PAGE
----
» Like the Giants and Falcons, these two franchises have also never met in the postseason. The Lions have been around since the playoffs were invented in 1933. The Saints initial season was 1967.

No. 5 Pittsburgh (12-4) at No. 4 Denver (8-8)

When: Sunday at 4:30 p.m. ET, CBS

Last Meeting: Week 9, 2009 (Steelers, 28-10)

Early Take: The struggling Denver offense will have its hands full next weekend. After only gaining 285 yards and turning the ball over four times in Buffalo followed by a 266-yard and two-turnover performance versus the Chiefs, it's obvious Denver offensive coordinator Mike McCoy has work to do.

The Steelers' defense has been outstanding following some early-season struggles against the run. Dick LeBeau's unit finished the season as the league's top-ranked unit, while the run defense came in at a very respectable ninth. That's more than relevant when juxtaposed with the Broncos' ground-heavy offense. Expect the Steelers to take away the outside scampers from Tim Tebow, and force him to throw from the pocket.

Switching sides, Ben Roethlisberger will have his hands full with crowd noise in Denver, but that's something he's effectively managed before. The 2005 AFC Championship win in Denver catapulted the Steelers to a Super Bowl XL berth (and a win). Of more concern is how he will fare evading the rush of Elvis Dumervil and Von Miller. Roethlisberger's ankle is certainly not 100 percent.

This and That…

» Dumervil and Miller combined for 21 sacks this season

» The Steelers put up 161 yards rushing in Cleveland. Expect Isaac Redman (92 yards) to get the ball often with Rashard Mendenhall's knee injury.

» These two teams last met in the playoffs in the aforementioned 2005 AFC Championship. The Broncos were the two seed, but were bested by the sixth-seeded Steelers, 34-17.

No. 6 Cincinnati (9-7) at No. 3 Houston (10-6)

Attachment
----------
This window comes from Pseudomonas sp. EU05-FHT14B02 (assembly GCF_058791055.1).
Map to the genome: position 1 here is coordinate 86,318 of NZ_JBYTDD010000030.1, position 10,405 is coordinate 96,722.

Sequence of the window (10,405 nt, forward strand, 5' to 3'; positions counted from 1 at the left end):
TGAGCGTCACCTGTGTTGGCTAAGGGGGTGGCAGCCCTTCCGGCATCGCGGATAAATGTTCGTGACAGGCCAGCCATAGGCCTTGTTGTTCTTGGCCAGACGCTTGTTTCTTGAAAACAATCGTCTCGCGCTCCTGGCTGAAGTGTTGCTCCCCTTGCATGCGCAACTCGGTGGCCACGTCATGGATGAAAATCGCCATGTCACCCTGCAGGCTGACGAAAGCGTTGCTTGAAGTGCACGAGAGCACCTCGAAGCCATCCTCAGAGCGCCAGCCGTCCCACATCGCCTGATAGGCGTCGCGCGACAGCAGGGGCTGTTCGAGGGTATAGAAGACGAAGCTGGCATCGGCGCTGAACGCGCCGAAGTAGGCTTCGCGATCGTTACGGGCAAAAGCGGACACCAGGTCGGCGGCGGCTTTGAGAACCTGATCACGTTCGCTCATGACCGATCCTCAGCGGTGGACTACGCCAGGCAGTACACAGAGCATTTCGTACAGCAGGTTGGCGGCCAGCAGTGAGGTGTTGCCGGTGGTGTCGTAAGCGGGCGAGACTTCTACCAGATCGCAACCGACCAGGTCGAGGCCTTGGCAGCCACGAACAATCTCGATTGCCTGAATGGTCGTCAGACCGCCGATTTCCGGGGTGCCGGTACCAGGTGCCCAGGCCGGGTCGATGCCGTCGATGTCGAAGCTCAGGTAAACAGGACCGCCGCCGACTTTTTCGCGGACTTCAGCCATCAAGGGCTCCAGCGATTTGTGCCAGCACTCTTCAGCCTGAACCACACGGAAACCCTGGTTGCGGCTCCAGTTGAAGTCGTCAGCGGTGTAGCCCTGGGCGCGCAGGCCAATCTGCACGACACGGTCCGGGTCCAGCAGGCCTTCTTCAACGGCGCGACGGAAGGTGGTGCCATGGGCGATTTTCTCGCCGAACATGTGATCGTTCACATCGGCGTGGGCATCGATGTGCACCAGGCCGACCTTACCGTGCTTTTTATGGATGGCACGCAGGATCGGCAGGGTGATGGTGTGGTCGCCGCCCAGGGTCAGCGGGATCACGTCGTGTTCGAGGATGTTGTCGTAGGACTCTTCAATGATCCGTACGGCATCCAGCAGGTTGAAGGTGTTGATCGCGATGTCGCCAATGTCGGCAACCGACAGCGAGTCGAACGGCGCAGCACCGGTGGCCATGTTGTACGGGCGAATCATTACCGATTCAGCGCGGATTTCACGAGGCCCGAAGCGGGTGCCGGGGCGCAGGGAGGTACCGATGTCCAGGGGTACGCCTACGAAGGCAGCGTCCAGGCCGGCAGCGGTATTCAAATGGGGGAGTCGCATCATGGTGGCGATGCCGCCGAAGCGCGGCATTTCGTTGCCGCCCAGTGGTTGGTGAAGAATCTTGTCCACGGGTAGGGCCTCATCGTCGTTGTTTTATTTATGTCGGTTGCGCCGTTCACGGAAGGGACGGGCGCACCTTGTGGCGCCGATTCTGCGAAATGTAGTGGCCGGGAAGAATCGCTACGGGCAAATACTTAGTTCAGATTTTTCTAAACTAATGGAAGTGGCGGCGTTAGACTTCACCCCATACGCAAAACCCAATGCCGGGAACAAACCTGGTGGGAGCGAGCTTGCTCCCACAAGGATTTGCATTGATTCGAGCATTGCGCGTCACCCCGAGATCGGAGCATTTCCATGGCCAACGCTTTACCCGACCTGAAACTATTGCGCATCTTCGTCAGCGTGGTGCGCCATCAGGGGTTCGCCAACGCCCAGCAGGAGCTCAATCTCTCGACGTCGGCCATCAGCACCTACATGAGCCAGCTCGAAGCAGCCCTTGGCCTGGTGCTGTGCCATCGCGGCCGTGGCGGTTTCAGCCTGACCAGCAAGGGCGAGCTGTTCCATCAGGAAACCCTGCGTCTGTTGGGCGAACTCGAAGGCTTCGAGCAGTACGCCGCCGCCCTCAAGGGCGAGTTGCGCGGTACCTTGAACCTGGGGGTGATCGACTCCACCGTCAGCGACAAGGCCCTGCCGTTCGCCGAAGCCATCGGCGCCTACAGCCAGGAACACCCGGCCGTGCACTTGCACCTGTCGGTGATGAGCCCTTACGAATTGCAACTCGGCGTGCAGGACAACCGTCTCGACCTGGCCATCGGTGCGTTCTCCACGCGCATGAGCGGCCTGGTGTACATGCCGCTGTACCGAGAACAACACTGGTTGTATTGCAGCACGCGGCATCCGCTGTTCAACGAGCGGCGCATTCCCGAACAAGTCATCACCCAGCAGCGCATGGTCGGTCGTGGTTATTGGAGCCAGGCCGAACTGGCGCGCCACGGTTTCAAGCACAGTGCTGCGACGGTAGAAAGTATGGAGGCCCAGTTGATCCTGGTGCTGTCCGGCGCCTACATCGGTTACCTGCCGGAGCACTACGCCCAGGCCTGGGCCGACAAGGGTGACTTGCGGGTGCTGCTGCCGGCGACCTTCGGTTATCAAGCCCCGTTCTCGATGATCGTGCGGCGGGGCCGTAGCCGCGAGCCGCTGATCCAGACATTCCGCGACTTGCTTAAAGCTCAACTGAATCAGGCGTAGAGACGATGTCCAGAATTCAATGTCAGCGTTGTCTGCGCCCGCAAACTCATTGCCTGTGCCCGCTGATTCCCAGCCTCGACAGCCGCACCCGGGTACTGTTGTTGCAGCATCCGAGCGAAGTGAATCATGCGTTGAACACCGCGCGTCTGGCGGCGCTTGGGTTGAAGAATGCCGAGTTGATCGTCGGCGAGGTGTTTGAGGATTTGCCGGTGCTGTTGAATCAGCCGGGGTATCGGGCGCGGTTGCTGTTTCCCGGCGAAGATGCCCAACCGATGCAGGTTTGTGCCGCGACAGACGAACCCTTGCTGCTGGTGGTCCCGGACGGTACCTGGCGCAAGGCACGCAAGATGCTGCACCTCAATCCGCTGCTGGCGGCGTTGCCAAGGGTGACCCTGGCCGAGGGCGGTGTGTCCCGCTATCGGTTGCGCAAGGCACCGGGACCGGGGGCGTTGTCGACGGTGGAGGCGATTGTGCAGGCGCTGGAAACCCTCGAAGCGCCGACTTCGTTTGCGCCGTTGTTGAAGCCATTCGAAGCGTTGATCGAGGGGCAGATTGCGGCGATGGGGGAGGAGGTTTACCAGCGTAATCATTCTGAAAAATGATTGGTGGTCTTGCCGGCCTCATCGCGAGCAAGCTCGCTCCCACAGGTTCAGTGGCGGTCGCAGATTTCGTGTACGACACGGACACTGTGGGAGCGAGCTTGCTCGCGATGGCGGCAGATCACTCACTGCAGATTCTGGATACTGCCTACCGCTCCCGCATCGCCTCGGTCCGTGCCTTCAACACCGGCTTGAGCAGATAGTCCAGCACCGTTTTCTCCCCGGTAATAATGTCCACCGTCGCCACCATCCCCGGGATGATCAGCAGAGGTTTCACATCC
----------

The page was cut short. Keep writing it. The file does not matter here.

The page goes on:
When: Saturday at 4:30 p.m. ET, NBC

Last Meeting: Week 14, 2011 (Texans, 20-19)

Early Take: The most interesting storyline in a game that features two clubs backing into the playoffs: their previous meeting was the last game the Texans won.


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T.J. Yates beat the Cincinnati defense late, delivering the game-winner to Kevin Walter with just seconds to go. The third-stringer was solid most of the game, going 26 of 44 for 300 yards. It was not a good afternoon for the Bengals' secondary, with key penalties and coverage breakdowns when the pass rush couldn't get there. Yates was sacked five times. One advantage he'll have this time around is a healthy Andre Johnson, who creates matchup problems against everyone not named Revis.

While the Bengals defense has to do a better job containing Yates, the game might rest on how rookie Andy Dalton deals with Wade Phillips' pressure-based 3-4 defense. Cincinnati's game plan in the first meeting was to utilize the ground game, calling 29 runs and 29 passes. Expect a similar mixture in a loud road environment.

This and That…

» To the last point, the Bengals have run for more than 100 yards as a team in nine straight games. For the most part, the Cedric Benson-Bernard Scott tandem has worked this season.

» Houston lost Sunday due to a bad snap, and has nine giveaways in its last four games, including a minus-five turnover ratio. Gary Kubiak's group can't afford turnovers in what should be the weekend's tightest contest.

» The biggest question mark is if the Bengals can beat a good team. Losses versus the 49ers, Ravens (twice), Steelers (twice), and Texans indicate they can't.